About Joseph Pilates
Joseph H. Pilates was born near Dusseldorf, Germany in 1880. Susceptibility to asthma, rheumatic fever and rickets left Pilates weak and frail as a child. He rehabilitated himself and his ailments through a keen interest in eastern and western forms of conditioning. Pilates dedicated himself to improving his strength and stamina. He grew to become an accomplished and well-rounded athlete—excelling in skiing, diving, boxing, gymnastics and bodybuilding.
It was in an English internment camp during World War I that the Pilates practice initially took shape, combining Eastern and Western forms like yoga, Zen, boxing, gymnastics and ancient Grecian and Roman regimens with new innovations. While working as a nurse, Joseph developed conditioning apparatus for immobilized patients. He rigged hospital beds with springs, allowing patients to practice whole body rehabilitation while still lying down. His experimentation led to the machine that would later be dubbed, "The Cadillac." The Cadillac is just one of the nine apparatus Pilates invented and used in the system he called Contrology.
After the war, Joseph moved to New York City with his wife and teaching partner, Clara. The fundamentals of the new form appealed to modern dancers and some athletes and from 1939 to 1951, Pilates gained notoriety and a substantial client base. By the 1960's, he counted such famous dancers as George Balanchine and Martha Graham among his clients. Indeed, legends of dance like Ruth St. Denis, Ted Shawn, Hanya Holm and Jerome Robbins all practiced and taught Pilates.
Its popularity ever growing, Pilates soon had a new teacher and a new studio owner in Corola Trier. Combining the fundamentals of Pilates with her own style and ideas, Trier maintained one of the first studios in New York City and a friendship with Joe and Clara. When Joe died in 1967, he left neither will nor successor to his work. Clara continued operating the studio in New York, but by the early 1970's, could no longer tend to it and handed over directorship of "The Pilates Studio" to Romana Kryzanowska.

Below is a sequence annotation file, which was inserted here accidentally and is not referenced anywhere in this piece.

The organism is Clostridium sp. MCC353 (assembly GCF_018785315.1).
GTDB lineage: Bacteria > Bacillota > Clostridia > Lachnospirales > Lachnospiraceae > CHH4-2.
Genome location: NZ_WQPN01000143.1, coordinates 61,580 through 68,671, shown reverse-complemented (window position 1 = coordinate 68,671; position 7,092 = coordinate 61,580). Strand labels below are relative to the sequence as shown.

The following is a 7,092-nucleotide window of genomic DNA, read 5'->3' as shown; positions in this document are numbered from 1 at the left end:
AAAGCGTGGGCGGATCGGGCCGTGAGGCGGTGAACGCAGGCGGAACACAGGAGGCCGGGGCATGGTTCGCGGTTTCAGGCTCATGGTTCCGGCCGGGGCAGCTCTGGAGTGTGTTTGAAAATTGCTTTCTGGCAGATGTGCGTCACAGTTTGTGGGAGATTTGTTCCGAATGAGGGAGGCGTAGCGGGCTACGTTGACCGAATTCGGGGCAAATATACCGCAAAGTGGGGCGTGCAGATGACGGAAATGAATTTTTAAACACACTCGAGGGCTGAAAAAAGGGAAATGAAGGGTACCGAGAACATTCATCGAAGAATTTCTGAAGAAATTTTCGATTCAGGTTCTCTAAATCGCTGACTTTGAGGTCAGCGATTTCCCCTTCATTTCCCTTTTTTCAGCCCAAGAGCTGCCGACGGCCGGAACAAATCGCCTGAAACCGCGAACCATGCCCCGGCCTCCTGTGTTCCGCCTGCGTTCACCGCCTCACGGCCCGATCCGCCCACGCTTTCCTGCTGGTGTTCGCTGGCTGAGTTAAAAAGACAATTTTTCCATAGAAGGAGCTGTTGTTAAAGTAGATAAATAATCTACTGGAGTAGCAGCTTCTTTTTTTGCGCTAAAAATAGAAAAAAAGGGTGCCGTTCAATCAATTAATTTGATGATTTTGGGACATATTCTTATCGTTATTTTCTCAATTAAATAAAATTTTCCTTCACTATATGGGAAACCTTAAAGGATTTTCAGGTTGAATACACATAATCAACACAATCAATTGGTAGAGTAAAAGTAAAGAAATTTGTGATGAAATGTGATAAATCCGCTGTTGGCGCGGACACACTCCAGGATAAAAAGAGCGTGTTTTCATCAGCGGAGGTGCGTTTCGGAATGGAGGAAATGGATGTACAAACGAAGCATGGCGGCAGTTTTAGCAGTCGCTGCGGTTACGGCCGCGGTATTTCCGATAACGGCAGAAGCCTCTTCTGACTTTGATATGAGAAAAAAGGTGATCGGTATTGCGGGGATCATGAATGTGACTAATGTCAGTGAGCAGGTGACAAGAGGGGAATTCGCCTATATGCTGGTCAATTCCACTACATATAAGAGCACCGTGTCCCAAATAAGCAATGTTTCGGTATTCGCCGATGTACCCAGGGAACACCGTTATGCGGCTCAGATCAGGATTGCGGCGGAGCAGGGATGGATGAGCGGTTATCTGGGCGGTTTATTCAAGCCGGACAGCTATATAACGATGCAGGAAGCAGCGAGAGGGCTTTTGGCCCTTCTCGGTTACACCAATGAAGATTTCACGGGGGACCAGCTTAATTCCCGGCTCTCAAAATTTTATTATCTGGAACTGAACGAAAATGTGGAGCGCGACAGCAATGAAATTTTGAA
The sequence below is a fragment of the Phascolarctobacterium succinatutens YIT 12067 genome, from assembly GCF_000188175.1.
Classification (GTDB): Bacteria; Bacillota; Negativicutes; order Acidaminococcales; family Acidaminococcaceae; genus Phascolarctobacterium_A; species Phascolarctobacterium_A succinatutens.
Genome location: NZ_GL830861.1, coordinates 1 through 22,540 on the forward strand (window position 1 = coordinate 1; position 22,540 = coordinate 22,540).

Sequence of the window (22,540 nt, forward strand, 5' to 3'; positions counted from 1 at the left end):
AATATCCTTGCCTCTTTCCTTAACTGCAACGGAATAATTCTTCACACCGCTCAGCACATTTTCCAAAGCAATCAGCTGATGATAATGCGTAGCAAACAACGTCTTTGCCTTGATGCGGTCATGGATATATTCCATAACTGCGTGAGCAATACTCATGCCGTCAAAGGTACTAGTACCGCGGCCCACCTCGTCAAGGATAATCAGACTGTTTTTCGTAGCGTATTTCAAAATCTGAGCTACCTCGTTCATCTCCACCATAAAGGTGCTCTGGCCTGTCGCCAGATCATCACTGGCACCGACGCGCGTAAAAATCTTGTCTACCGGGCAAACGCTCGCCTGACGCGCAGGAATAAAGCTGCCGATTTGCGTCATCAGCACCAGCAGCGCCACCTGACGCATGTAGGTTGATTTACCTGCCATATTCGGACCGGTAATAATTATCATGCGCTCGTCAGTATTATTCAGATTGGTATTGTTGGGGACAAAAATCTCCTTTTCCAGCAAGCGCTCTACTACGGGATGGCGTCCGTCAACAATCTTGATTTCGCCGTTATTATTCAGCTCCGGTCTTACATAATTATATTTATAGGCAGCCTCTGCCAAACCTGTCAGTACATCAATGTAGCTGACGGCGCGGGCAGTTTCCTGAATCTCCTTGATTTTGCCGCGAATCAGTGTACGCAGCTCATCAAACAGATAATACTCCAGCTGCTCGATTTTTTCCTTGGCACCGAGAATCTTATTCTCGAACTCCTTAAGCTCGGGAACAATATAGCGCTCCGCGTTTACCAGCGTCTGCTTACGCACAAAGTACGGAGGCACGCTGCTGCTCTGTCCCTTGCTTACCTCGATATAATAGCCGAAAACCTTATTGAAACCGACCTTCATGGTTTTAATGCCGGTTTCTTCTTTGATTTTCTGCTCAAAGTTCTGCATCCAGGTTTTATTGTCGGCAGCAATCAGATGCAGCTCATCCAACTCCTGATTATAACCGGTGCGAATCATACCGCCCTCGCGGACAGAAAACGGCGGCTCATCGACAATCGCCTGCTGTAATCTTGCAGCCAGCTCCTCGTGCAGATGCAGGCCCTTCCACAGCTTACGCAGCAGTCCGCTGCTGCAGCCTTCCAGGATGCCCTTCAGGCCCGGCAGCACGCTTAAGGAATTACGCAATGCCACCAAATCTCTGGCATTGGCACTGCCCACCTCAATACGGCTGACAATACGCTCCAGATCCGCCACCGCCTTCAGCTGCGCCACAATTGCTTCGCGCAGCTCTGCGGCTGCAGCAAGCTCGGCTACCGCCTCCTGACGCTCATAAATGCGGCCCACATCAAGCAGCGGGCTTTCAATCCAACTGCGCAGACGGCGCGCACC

The Pilates seed found purchase in a number of other studios. Joe and Clara's students opened their own practices in various areas of the country, such as Ron Fletcher who, with the blessing of Clara, opened a Los Angeles studio on Rodeo Drive. Ron Fletcher's studio in particular helped Pilates become a more widely accepted exercise form during the 1970's. Bruce King opened another New York City studio on 73rd Street; Mary Bowen started "Your Own Gym" in 1975 in North Hampton, Massachusetts; and Robert Fitzgerald opened yet another in New York City to serve the dance community. Eve Gentry, who taught at The Pilates Studio from 1938 to 1968, first taught the form at NYU's theater department and then went on to open her own studio in Santa Fe.
There are now fourth and fifth generation practitioners teaching the Pilates method. As Pilates himself was an innovator, so are the new teachers, shaping the fundamental principles with their own unique skills. With Pilates method as their guide and building block, today's teachers tailor regimens to fit a client's individual needs.
BoulderBodyworks has been selected Best of Boulder for Pilates six years running: 2010, 2011, 2012, 2013, 2014, & 2015.
We are delighted to answer any questions that you may have and look forward to seeing you soon at BoulderBodyworks!